"Really no crime to speak of in this area. There are some reports of pickpocketing in the downtown, touristy areas, but very few. Lisbos also has some pickpocketing and other tourist crimes, but it's rare to hear of more serious crimes being committed," explained one expat living in Cascais, Portugal.

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Is there a lot of diversity? Are people in Portugal accepting of differences?

"Portugal is a very diverse and tolerant society. With immigrants from all over the world, Portugal has embraced the diversity of cultures, beliefs and backgrounds. People from diverse racial, ethnic, religious or linguistic backgrounds can feel accepted within Portugal. The Portuguese view diversity as a strength and respect the differences in culture and identity that exist within their own culture and among other nations. This acceptance and respect for diversity is part of the Portuguese way of life. Portugal is actively trying to reduce discrimination on the basis of race, nationality, religion, language or any other criteria by promoting multicultural tolerance through education, politics and law enforcement. Furthermore, Portuguese law actively prohibits discrimination," explained one expat living in Portugal.

"Full of a wide range of expats - generally mostly secular (a - religious); the region is huge and you need to explore what fits your lifestyle. Don't jump in without looking as you need to find the niche that meets your needs. Some parts are very traditional (you might want to learn PT), others much less so. Wide range of house prices," said another expat in Silver Coast.

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What are the schools in Portugal like?

"Schools in Portugal are typically public, but there are also private and international schools available. Most schools follow the Portuguese educational system, which is divided into preschool, basic education, secondary education and higher education. Primary school and lower secondary school are compulsory and free of charge. Schools use a curriculum based on the guidelines of the Portuguese Ministry of Education, and are typically overseen by the Ministry or by the Ministry of Science, Technology and Higher Education. Schools offer a variety of subject areas, from traditional academic studies to vocational courses, as well as extracurricular activities. Class sizes are relatively small and most schools follow a 40-week school year, which is split into two semesters," said another expat in with children at .

"Look into other schools instead: Nobel and Aljezur are the only other international schools within a 30 minute radius. However, if you are British and looking to feel like you are still in Britain and not Portugal, you may enjoy the school as it is 85% British. The school lacks diversity and there is no integration with the local community or country in general. The teachers are largely not inspiring with some exceptions. The school is strict about the uniform. The school has terrible communication with parents," remarked another parent with kids at Vale verde international in Burgau.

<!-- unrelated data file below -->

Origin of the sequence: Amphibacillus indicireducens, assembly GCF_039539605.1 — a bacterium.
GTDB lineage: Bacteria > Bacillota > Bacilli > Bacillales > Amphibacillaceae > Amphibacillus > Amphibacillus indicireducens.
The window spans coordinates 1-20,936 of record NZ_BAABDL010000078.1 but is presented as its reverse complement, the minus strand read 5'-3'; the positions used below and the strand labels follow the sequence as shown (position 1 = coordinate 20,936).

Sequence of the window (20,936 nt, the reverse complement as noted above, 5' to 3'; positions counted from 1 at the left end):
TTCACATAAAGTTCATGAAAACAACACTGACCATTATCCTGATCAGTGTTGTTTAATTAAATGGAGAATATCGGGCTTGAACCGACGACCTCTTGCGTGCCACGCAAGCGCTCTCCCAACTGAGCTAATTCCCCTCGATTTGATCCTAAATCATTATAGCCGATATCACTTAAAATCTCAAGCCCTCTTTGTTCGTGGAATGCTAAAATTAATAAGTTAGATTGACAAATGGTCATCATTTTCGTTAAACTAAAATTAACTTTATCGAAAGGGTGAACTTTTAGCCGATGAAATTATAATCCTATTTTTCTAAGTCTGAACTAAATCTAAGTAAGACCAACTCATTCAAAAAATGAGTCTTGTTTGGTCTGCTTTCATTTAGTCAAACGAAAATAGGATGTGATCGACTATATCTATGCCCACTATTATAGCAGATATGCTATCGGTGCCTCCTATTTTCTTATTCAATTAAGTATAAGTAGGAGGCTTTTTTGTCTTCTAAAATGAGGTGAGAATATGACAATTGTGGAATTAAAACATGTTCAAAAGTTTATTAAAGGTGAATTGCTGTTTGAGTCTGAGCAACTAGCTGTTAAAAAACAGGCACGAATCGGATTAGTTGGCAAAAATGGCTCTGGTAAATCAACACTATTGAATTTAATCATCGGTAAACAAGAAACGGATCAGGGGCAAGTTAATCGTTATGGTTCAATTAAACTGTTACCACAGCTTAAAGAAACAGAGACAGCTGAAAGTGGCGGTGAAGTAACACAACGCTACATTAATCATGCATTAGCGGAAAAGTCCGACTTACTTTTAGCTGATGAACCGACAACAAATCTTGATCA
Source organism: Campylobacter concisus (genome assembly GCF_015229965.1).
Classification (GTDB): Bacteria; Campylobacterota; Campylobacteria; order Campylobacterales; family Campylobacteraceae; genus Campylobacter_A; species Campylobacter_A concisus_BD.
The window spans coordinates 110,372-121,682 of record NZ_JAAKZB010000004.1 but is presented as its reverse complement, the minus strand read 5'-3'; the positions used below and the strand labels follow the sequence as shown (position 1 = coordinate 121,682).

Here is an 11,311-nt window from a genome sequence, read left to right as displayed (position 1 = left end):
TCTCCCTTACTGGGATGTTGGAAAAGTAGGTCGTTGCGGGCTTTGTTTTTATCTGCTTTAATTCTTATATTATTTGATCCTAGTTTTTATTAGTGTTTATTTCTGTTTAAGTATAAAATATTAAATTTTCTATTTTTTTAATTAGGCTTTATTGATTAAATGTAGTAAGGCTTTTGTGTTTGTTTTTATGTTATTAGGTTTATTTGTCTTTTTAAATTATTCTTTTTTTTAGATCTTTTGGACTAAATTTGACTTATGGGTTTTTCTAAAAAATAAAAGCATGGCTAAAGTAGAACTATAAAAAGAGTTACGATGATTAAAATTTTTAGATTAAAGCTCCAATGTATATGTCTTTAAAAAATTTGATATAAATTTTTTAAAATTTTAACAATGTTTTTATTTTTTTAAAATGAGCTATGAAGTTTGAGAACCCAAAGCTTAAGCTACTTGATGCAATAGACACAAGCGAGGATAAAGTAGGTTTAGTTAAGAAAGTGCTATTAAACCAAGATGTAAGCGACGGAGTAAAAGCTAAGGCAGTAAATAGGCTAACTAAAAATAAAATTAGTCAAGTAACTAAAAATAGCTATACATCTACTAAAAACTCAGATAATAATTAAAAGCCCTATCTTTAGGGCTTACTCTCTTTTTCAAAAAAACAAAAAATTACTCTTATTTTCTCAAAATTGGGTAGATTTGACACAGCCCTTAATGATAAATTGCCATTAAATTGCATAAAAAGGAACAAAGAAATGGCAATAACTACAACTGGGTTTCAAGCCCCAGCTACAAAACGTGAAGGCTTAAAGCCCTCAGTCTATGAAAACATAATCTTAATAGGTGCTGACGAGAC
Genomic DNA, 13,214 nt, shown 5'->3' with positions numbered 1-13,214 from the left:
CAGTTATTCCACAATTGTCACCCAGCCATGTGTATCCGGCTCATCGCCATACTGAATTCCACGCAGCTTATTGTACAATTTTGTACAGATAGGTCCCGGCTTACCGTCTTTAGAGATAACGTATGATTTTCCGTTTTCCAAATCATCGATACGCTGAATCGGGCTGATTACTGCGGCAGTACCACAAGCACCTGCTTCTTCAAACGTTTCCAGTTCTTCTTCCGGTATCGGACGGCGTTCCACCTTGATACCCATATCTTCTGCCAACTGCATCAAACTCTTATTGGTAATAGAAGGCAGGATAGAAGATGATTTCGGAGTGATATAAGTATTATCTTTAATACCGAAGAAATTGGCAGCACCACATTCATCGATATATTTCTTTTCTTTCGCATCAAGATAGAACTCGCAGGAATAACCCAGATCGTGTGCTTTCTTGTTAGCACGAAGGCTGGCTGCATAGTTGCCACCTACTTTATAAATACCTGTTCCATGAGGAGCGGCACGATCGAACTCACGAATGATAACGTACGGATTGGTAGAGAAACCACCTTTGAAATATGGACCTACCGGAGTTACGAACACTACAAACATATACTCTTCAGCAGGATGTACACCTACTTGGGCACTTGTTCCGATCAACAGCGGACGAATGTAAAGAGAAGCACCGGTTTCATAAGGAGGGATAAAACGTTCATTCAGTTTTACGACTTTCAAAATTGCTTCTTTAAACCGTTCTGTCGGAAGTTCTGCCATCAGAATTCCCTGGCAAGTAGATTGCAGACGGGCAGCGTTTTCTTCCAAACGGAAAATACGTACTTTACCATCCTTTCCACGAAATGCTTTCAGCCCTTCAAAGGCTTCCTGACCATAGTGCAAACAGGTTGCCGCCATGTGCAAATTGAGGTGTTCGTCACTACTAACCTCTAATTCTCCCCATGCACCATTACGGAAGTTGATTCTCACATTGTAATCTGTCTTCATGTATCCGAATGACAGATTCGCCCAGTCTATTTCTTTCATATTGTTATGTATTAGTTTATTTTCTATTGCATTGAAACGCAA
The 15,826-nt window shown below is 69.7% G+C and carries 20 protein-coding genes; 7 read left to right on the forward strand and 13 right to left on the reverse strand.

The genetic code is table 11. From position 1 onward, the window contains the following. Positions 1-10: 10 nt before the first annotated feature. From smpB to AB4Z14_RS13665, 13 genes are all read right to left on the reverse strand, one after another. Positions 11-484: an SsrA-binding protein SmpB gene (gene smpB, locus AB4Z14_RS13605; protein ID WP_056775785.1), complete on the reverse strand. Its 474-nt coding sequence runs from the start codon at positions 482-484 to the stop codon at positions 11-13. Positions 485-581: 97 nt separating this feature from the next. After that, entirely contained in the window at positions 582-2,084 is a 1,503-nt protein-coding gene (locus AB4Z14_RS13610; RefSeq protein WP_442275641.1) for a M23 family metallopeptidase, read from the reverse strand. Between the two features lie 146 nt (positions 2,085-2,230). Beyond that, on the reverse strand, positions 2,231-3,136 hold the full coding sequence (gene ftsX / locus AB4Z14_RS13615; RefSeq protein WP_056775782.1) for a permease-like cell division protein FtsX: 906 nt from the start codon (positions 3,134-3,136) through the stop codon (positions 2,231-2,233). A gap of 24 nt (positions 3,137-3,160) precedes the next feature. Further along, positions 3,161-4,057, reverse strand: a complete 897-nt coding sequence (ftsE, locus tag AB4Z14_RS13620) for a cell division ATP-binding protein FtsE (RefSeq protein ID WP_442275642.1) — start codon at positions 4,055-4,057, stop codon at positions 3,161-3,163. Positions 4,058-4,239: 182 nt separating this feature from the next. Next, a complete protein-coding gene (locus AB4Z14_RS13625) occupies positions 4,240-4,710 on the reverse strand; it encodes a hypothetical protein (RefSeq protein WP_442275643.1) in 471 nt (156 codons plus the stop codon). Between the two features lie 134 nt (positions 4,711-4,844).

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Is the cost of living in Portugal high?

We asked people how much they someone comfortably live on in Portugal, they wrote:

"The cost of living in Portugal is generally considered to be reasonable when compared to other European countries. Portugal is a popular destination for tourists and expats alike due to its relatively lower cost of living. Accommodation, food and transportation are all relatively inexpensive when compared to countries such as the United Kingdom, Germany or the Netherlands," explained one expat living in Portugal.

"I think one could live quite well, everything included, for around $3000 per month, and if one were to budget a bit, probably even less than that," said another expat in Cascais.

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Are healthcare and health insurance expensive in Portugal?

"I just obtained private insurance through Millenium Bank. Since I am 70 (oops - 71 today). I am limited in companies that will write me. The company is Medis (sp?) and will cost me 30 euros per month. A STEAL - compared to the $230 I'm paying in the US for a Medicare Supplement. They will write people up to 75 Ana, once written, must continue to renew. There is a 60-day waiting period, so the bank will process it 60 days before I move there," remarked another expat in Portugal.

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About the Author

Betsy Burlingame Betsy Burlingame is the Founder and President of Expat Exchange and is one of the Founders of Digital Nomad Exchange. She launched Expat Exchange in 1997 as her Master's thesis project at NYU. Prior to Expat Exchange, Betsy worked at AT&T in International and Mass Market Marketing. She graduated from Ohio Wesleyan University with a BA in International Business and German.

Some of Betsy's articles include 12 Best Places to Live in Portugal, 7 Best Places to Live in Panama and 12 Things to Know Before Moving to the Dominican Republic. Betsy loves to travel and spend time with her family. Connect with Betsy on LinkedIn.

Cascias, Portugal